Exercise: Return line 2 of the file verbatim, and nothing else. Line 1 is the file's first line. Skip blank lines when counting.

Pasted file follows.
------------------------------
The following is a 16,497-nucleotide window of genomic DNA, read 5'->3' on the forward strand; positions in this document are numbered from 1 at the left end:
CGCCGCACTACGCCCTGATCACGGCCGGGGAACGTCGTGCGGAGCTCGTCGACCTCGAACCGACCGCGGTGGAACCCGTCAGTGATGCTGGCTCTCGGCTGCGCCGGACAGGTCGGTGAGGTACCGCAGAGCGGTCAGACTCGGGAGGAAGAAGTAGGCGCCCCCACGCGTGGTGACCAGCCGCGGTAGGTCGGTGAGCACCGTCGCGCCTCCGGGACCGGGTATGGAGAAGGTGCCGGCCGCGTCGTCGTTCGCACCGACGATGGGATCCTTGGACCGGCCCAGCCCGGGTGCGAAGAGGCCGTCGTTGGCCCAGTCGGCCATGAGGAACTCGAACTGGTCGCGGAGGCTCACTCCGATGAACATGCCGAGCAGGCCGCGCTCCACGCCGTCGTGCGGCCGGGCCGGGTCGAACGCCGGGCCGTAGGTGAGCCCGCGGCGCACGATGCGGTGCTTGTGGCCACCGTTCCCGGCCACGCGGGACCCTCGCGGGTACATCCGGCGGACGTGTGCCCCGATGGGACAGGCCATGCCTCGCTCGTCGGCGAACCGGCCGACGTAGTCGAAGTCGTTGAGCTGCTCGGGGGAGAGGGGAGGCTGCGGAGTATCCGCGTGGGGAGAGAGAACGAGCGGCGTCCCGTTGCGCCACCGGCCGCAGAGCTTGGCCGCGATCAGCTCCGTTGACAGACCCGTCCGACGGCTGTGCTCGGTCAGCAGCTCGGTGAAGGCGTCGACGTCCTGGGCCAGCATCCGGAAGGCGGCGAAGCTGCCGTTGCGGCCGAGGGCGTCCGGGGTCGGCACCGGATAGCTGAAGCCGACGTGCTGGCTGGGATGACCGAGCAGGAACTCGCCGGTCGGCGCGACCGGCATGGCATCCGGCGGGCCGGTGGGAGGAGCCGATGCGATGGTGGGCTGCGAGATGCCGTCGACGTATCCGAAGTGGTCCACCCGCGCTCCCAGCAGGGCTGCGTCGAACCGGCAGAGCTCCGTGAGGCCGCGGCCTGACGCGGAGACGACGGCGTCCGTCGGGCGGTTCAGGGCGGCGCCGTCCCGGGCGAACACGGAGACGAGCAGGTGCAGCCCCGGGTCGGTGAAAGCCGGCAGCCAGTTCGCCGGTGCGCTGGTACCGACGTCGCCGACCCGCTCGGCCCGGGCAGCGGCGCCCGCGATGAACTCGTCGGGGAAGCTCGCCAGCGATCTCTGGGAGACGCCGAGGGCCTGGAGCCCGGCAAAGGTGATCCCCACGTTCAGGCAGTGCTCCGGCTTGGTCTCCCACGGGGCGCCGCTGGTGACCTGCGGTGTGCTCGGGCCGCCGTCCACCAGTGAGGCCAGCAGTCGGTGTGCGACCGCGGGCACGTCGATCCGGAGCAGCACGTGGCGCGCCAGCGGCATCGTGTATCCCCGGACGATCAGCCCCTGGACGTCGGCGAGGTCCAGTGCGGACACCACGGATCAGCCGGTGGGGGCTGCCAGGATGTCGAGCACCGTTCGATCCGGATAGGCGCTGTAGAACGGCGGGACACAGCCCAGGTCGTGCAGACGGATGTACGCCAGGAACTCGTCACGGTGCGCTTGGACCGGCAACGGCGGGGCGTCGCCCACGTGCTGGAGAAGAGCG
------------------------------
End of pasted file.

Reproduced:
CGCCGCACTACGCCCTGATCACGGCCGGGGAACGTCGTGCGGAGCTCGTCGACCTCGAACCGACCGCGGTGGAACCCGTCAGTGATGCTGGCTCTCGGCTGCGCCGGACAGGTCGGTGAGGTACCGCAGAGCGGTCAGACTCGGGAGGAAGAAGTAGGCGCCCCCACGCGTGGTGACCAGCCGCGGTAGGTCGGTGAGCACCGTCGCGCCTCCGGGACCGGGTATGGAGAAGGTGCCGGCCGCGTCGTCGTTCGCACCGACGATGGGATCCTTGGACCGGCCCAGCCCGGGTGCGAAGAGGCCGTCGTTGGCCCAGTCGGCCATGAGGAACTCGAACTGGTCGCGGAGGCTCACTCCGATGAACATGCCGAGCAGGCCGCGCTCCACGCCGTCGTGCGGCCGGGCCGGGTCGAACGCCGGGCCGTAGGTGAGCCCGCGGCGCACGATGCGGTGCTTGTGGCCACCGTTCCCGGCCACGCGGGACCCTCGCGGGTACATCCGGCGGACGTGTGCCCCGATGGGACAGGCCATGCCTCGCTCGTCGGCGAACCGGCCGACGTAGTCGAAGTCGTTGAGCTGCTCGGGGGAGAGGGGAGGCTGCGGAGTATCCGCGTGGGGAGAGAGAACGAGCGGCGTCCCGTTGCGCCACCGGCCGCAGAGCTTGGCCGCGATCAGCTCCGTTGACAGACCCGTCCGACGGCTGTGCTCGGTCAGCAGCTCGGTGAAGGCGTCGACGTCCTGGGCCAGCATCCGGAAGGCGGCGAAGCTGCCGTTGCGGCCGAGGGCGTCCGGGGTCGGCACCGGATAGCTGAAGCCGACGTGCTGGCTGGGATGACCGAGCAGGAACTCGCCGGTCGGCGCGACCGGCATGGCATCCGGCGGGCCGGTGGGAGGAGCCGATGCGATGGTGGGCTGCGAGATGCCGTCGACGTATCCGAAGTGGTCCACCCGCGCTCCCAGCAGGGCTGCGTCGAACCGGCAGAGCTCCGTGAGGCCGCGGCCTGACGCGGAGACGACGGCGTCCGTCGGGCGGTTCAGGGCGGCGCCGTCCCGGGCGAACACGGAGACGAGCAGGTGCAGCCCCGGGTCGGTGAAAGCCGGCAGCCAGTTCGCCGGTGCGCTGGTACCGACGTCGCCGACCCGCTCGGCCCGGGCAGCGGCGCCCGCGATGAACTCGTCGGGGAAGCTCGCCAGCGATCTCTGGGAGACGCCGAGGGCCTGGAGCCCGGCAAAGGTGATCCCCACGTTCAGGCAGTGCTCCGGCTTGGTCTCCCACGGGGCGCCGCTGGTGACCTGCGGTGTGCTCGGGCCGCCGTCCACCAGTGAGGCCAGCAGTCGGTGTGCGACCGCGGGCACGTCGATCCGGAGCAGCACGTGGCGCGCCAGCGGCATCGTGTATCCCCGGACGATCAGCCCCTGGACGTCGGCGAGGTCCAGTGCGGACACCACGGATCAGCCGGTGGGGGCTGCCAGGATGTCGAGCACCGTTCGATCCGGATAGGCGCTGTAGAACGGCGGGACACAGCCCAGGTCGTGCAGACGGATGTACGCCAGGAACTCGTCACGGTGCGCTTGGACCGGCAACGGCGGGGCGTCGCCCACGTGCTGGAGAAGAGCG